A tradition formed that no stores would advertise Christmas or holiday specials until after the parades had ended. In 1939 president Franklin D. Roosevelt moved the date for Thanksgiving up one week so stores would have a longer period of time to start their holiday shopping promotions. This led to immense anger from the public resulting in some people refusing to obey the change. The term “Franksgiving” was used for the changed date.

Controversies and Violence Surrounding the Holiday

While it’s true that there are a number of compelling sales and promotion on Black Friday and around the weekend, the increased hours and massive public turnouts have resulted in several controversies:

With more and more stores opening on the evening of the Thanksgiving holiday, the term has been dubbed “Gray Thursday.” In 2011 for example, Walmart opened its doors at 10 p.m. on Thanksgiving Day for the first time ever. Competitor stores like Sears and Kmart were opening as early as 8 p.m.

The times have been creeping further and further into the Thursday prior. In 2013, Kmart opened at 6 p.m. and stayed open for 41 consecutive hours until 11 p.m. on Friday. Since the earlier 2000s there have also been a number of reports around violent outbreaks as a result of the crowds and promotions.

Some examples include:

U.S Shopping Practices and Variations of the Holiday in Other Countries

Numerous states have official public holidays for government employees listed as “The Day After Thanksgiving.” The reasons behind the popularity of this shopping holiday are varied. Because Thanksgiving is the last major holiday before Christmas, there is a strong urge among consumers to begin their gift shopping.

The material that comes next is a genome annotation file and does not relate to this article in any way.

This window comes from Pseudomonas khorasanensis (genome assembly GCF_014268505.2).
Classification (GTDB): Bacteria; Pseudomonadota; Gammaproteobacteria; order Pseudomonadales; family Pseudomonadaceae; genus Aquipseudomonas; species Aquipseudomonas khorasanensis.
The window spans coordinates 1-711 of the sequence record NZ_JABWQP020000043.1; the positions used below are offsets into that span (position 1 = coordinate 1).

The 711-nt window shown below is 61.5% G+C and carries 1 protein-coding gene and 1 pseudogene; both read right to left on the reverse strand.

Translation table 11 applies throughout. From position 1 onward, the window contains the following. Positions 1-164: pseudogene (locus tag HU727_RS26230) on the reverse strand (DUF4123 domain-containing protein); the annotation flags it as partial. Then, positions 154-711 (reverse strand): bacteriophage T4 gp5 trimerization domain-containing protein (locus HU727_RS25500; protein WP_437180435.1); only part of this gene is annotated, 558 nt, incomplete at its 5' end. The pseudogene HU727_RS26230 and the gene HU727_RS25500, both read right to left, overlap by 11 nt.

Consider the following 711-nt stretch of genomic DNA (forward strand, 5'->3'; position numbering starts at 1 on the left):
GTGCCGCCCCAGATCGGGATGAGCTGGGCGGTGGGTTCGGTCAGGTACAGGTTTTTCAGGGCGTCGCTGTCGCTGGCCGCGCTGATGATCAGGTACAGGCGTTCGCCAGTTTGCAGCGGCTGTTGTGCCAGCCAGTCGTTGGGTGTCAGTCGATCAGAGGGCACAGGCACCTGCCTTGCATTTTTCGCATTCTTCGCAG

The inclusion of limited time promotions like doorbusters also encourages increased traffic to the stores after Thanksgiving. On top of this, the recent years have resulted in earlier opening times and longer hours. While these practices have resulted in controversies over opening on Thanksgiving Day, it has also increased the profits and sales that companies experience on this holiday.

Americans have enjoyed this shopping holiday for several years, and now other countries have begun taking cues and creating their own holiday shopping promotions similar to ones in America.

The massive success of this shopping holiday has been the inspiration for many other holiday shopping sprees and promotions in other countries around the world. Let’s take a look at other versions of this holiday:

  1. Canada

Many of the large cities around Lake Ontario have been known to result in cross-border shopping during the holidays. The strength of the Canadian dollar in conjunction with lower U.S. prices caused shoppers to make the trip into the States. Starting in 2008, retailers in Canada started running their own promotions on the same day to encourage the shoppers to stay within the border.

  1. Mexico

The American shopping holiday was the inspiration for a equally popular weekend of discounts in Mexico called El Buen Fin which means “the good weekend” in Spanish. On this weekend each year, stores stay open for extend hours and offer a number of promotions.

  1. India

With a growing market for e-commerce websites, India is seeing yearly shopping holidays in the vein of Cyber Monday and other similar holiday specials. Flipkart, Snapdeal, and Amazon are among the major companies pushing this holiday trend. The popularity of shopping holidays in India has been increasing steadily as Google Trends reports a rising search voume for related terms of almost 50% year over year.

  1. The United Kingdom

This country has been emulating similar holiday sales since 2003. Many large companies and retailers based out of the U.K have embraced this American trend with profitable results. Even so, the usual instances of violence still tend to occur, with police officers being called out to various locations to provide additional security.